Property and Potential Capital Gains Tax

When you sell an asset which has increased in value since you purchased it, you could be subjected to Capital Gains Tax (CGT). Whilst the sale of a family home would not usually be subject to any capital gains, the sale of a holiday home, buy-to-let or investment property is likely to lead to a capital gain scenario and potential tax charge.

The gain from a property sale is usually the difference between what you paid and the amount you received when you sold. However, there are some expenses you can deduct which are those associated with the cost of buying, selling or improving the property. These can include the following:

  • Estate agents’ fees
  • Solicitors’ fees
  • Costs of improvement work e.g. extension costs

Unfortunately, any costs associated with normal maintenance such as decorating cannot be deducted. These calculations will provide you with the total gain realised from the property sale. If the property was jointly owned, the overall gain will be proportionally spread across all owners.

Each tax year, everybody has a Capital Gains Exemption; for the current tax year (2020/21) this is set at £12,300. This means that everybody can realise £12,300 in capital gains before any tax charge would arise.

Where an individual’s capital gain exceeds their annual exemption, or the annual exemption has already been used, the rate of tax applied will vary and is based your income and the size of gain. The tax rates applied specifically to capital gains resulting from property sales are either 18% (basic rate taxpayers) or 28% (higher and additional rate taxpayers) of the gain (not the total sale price).

If the sale of a property occurred on or after 6 April 2020, any CGT payable would need to be paid within 30 days of the date of completion. HMRC’s view is that the seller would be able to pay the tax charge due to receiving the proceeds of the property sale. This could cause an issue where the property proceeds are not actually received, for example a property is gifted, or used to inject funds into a business. Therefore, HMRC do not adopt a rigid structure, and GOV.UK provides guidance for people in positions like these.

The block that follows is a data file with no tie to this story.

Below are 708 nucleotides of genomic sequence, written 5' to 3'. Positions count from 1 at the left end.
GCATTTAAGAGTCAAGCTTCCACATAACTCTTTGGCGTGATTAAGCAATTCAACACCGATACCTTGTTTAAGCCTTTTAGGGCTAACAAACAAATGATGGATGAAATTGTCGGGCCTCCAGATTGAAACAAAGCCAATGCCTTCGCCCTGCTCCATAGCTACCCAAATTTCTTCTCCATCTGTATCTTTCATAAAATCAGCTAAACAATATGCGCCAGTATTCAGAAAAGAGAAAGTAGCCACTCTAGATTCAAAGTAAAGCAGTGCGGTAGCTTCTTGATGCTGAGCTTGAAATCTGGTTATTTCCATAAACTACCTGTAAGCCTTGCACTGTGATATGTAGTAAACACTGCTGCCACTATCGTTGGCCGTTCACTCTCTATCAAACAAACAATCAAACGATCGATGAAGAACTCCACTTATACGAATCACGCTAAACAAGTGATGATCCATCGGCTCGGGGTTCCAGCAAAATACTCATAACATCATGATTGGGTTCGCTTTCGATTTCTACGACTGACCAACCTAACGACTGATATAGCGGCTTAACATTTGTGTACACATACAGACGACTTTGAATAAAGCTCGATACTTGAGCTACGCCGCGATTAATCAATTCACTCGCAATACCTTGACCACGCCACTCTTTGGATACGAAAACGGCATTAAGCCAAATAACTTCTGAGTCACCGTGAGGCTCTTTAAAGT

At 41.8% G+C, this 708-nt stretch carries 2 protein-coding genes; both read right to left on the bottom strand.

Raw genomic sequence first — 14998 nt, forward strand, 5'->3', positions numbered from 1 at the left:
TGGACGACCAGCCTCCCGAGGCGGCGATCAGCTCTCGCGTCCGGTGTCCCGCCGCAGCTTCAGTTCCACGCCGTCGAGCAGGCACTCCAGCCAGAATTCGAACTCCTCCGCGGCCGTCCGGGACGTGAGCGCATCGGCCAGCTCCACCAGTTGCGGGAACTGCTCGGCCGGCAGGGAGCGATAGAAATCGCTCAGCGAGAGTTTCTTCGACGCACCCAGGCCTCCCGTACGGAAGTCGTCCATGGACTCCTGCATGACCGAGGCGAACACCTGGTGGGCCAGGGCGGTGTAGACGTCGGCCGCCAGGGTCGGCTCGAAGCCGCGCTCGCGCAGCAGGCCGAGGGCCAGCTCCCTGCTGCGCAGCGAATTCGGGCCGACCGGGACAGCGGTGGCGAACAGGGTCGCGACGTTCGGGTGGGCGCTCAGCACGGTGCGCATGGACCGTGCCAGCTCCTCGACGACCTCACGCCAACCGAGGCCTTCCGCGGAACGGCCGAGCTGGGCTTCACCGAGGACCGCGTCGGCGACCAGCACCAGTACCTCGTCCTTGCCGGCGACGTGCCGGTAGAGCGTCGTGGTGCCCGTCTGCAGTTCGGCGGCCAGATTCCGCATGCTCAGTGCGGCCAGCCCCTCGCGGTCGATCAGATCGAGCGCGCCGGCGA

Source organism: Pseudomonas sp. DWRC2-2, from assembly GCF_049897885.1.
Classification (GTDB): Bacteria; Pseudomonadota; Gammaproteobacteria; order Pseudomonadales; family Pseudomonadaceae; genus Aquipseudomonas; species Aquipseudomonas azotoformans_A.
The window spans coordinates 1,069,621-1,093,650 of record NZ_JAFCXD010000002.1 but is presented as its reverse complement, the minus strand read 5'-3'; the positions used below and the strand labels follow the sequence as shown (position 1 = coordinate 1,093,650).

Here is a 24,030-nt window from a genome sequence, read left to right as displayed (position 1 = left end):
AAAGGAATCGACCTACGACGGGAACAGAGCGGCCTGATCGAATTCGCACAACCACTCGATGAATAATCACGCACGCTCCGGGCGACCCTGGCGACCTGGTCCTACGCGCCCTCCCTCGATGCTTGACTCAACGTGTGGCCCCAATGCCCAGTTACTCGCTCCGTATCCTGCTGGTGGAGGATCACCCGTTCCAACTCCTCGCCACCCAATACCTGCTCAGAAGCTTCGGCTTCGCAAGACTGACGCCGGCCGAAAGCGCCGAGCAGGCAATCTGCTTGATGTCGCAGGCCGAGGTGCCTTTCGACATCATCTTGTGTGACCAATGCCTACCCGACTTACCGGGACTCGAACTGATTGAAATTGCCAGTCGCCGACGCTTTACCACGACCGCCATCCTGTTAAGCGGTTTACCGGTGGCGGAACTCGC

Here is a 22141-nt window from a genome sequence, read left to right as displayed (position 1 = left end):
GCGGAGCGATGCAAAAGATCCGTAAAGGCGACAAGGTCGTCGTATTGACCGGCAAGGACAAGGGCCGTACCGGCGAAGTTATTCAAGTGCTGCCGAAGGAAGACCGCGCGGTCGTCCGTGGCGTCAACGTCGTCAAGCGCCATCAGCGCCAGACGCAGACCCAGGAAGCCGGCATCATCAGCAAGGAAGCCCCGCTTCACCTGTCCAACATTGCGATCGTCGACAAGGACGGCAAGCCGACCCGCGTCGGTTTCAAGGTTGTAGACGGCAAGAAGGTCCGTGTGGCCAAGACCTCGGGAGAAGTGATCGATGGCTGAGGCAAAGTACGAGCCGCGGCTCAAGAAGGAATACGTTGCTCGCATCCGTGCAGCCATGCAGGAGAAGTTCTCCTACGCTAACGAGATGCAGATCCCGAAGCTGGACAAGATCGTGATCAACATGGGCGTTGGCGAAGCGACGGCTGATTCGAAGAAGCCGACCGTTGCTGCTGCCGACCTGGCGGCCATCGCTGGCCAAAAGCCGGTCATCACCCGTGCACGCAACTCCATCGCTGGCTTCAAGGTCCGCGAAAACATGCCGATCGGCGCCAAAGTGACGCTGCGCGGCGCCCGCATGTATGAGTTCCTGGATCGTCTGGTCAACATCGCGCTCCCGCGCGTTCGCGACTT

Some investors may wish to take advantage of deferring the capital gain by investing into an Enterprise Investment Scheme (EIS).

An investment up to the value of the capital gain could be made into a qualifying EIS investment 12 months before or within 36 months of the capital gain being realised. The liability of the capital gain would then not be due until the sale of the shares within the EIS at a future point. Should the shares of an EIS be held at death, any deferred gain is essentially wiped out.

However, since the change to CGT on property sales now being due within 30 days of the sale completion, rather than after the end of the tax year, this potential solution could cause some cashflow issues. The tax relief on the EIS investment would not be available until the end of the tax year in which the investment is made, however, the CGT on the property sale will be payable within 30 days of the sale.

There are other tax reliefs available from EIS investments, which may offer you additional benefits, however, these investments are classed as high risk and therefore careful consideration is required before using EISs.

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